If you have type I or II diabetes, you are at risk for developing this degenerative eye disease. Learn more about the symptoms and diagnosis of diabetic retinopathy.
Diabetic Retinopathy Symptoms
There are several important signs and symptoms to look for when it comes to diabetic retinopathy. Although many of these symptoms are not present in the earliest stages of non-proliferative diabetic retinopathy, they often present themselves as the disease progresses toward advanced or proliferative diabetic retinopathy.
Even though a patient may have no vision impairment, retinal changes noticed during a vision exam can be symptoms of diabetic retinopathy. These changes include retinal swelling, blood vessels leaking fluids, and any scar tissue or abnormal deposits on the retina.
Floaters are small shadows cast on the retina by tiny floating cells of vitreous gel as the vitreous pulls away from the back of the eye. Blood cells that have leaked into the vitreous can also lead to floaters. Floaters are manifested as small spots that are suspended or move around within the line of vision. They can also create a "spider web" effect, which gives the impression of looking through a mesh of thin fibers.
Spotty, Blurry, or Hazy Vision
When floaters become more plentiful in the vitreous, and microaneurysms cause blood and other fluid to leak into the retina, vision becomes increasingly impaired. Patients lose the ability to see objects with great detail, and often have difficulty driving at night or experience blind spots in parts of their visual field.
Difficulty Reading or Seeing Close Up
When the retina is damaged, it often distorts the eye's ability to focus on things close-up. Reading, sewing, writing, and other activities requiring adequate focusing power become more and more difficult. Although this type of vision impairment is typical as the body ages, it is also one of the primary symptoms of diabetic retinopathy.
Diabetic Retinopathy Diagnosis
Because the signs and symptoms of diabetic retinopathy are typically not present during the first stage of the disease, it can often go undiagnosed until damage to vision has occurred. This can be prevented with yearly eye exams that include a visual acuity test, pupil dilation, ophthalmoscopy, and tonometry tests. Since the main cause of diabetic retinopathy is uncontrolled blood sugar levels, patients with type I and II diabetes need to be sure that their vision is tested regularly by an ophthalmologist. If a diabetic retinopathy diagnosis is made, patients should seek treatment such as vitrectomy or laser photocoagulation surgery.
Visual Acuity Test
A visual acuity test is one of the first steps an eye care specialist will take toward a diabetic retinopathy diagnosis. This test measures your eyesight at different distances by determining the smallest letter you can read on a standard eye chart. The score of a visual acuity test is expressed as a fraction, with the top number referring to the distance from the chart, and the bottom number referring to the distance at which a person with normal eyesight can read the same line that you correctly read. A score of 20/20 is considered normal, while a score of 20/60 indicates that you can read at 20 feet what a person with normal vision can read at 60 feet.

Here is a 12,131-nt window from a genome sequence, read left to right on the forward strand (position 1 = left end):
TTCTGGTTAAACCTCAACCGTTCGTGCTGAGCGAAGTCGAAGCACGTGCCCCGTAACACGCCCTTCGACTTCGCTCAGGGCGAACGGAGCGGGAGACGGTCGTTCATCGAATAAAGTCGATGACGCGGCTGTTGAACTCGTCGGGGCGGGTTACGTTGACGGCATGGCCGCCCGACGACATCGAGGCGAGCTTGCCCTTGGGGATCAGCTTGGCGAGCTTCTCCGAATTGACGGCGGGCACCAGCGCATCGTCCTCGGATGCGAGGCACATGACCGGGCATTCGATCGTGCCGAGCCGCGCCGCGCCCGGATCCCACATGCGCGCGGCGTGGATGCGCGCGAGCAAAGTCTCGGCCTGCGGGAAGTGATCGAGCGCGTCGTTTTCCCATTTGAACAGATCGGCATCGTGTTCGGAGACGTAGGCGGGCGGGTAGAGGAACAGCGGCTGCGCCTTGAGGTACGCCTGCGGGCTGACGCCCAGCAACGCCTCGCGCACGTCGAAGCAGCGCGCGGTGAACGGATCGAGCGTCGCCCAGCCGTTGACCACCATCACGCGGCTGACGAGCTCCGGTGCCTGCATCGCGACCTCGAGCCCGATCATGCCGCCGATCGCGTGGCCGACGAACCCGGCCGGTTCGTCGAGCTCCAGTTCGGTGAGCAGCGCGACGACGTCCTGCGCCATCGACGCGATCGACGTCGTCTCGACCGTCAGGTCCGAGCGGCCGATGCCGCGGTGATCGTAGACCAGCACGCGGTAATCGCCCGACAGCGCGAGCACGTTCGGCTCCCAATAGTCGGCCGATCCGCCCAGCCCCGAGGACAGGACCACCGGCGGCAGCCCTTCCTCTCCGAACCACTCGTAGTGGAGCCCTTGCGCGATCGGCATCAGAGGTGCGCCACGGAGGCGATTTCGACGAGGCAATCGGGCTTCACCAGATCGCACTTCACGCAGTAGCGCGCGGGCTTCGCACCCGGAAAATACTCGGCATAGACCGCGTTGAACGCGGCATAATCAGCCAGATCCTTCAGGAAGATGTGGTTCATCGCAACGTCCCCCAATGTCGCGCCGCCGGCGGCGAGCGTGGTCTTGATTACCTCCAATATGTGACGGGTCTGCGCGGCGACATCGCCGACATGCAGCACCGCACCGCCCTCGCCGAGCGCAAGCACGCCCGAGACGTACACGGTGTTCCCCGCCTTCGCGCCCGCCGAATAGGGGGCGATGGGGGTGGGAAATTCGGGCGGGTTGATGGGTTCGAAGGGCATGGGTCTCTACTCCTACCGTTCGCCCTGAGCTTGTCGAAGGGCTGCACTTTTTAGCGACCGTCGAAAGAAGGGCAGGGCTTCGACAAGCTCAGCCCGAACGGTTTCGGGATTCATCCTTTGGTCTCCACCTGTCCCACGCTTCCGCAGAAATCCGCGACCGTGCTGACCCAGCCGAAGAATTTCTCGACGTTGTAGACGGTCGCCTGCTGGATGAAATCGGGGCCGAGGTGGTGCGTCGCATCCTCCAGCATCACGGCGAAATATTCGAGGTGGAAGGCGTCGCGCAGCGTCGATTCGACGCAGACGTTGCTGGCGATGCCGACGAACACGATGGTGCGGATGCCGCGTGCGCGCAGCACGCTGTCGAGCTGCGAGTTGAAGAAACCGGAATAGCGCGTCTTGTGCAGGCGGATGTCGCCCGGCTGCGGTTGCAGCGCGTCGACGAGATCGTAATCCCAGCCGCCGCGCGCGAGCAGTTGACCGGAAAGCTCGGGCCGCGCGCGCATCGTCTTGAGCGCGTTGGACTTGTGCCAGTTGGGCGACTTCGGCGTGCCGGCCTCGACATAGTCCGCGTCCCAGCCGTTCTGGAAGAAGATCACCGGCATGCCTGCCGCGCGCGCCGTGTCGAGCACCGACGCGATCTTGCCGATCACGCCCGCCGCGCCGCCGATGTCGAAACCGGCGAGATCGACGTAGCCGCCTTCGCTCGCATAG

A pupil dilation test begins by placing special eye drops into the patient's eye. These drops stimulate the pupil, causing it to widen and allowing the ophthalmologist to check the retina. After the examination, the pupils will remain dilated for a little while longer, and the patient must wear protective sunglasses to prevent overexposure to sunlight.
An ophthalmoscopy is a very important part of diabetic retinopathy diagnosis because it allows the ophthalmologist to see the entire back portion of the eyeball, which includes the optic disc, choroid, retina, and blood vessels. The test is a common part of routine eye exams and takes just a few minutes to complete. During the exam, the doctor will beam a bright light through your pupil using an ophthalmoscope, which has a series of rotating lenses through which the back of the eye can be viewed. Because the human eye is a natural magnifier, the ophthalmologist is able to easily see the retina and other parts of the eyeball.
Generally used to detect glaucoma, tonometry measures intraocular pressure (IOP) and can also assist in a diabetic retinopathy diagnosis. There are several different methods of tonometry testing, the most popular being the "air puff" test. During this test, the ophthalmologist uses a special instrument to calculate the IOP by measuring changes in the light reflected off the corneas when the air puff is blown into the eyes. A more specialized form of tomography called optical coherence tomography (OCT) produces an image of the inner structures of the eye to detect macular edema, which is one of the telltale signs of diabetic retinopathy.
Contact a Doctor
Researchers estimate that only half of all diabetes patients in the United States have regular yearly eye examinations. In order to prevent and slow the progression of diabetic retinopathy, seeing a highly skilled ophthalmologist is crucial. To facilitate your search for the right doctor, DocShop provides a directory of eye care specialists in your community. DocShop can also help answer some of the most important questions on diabetic retinopathy.
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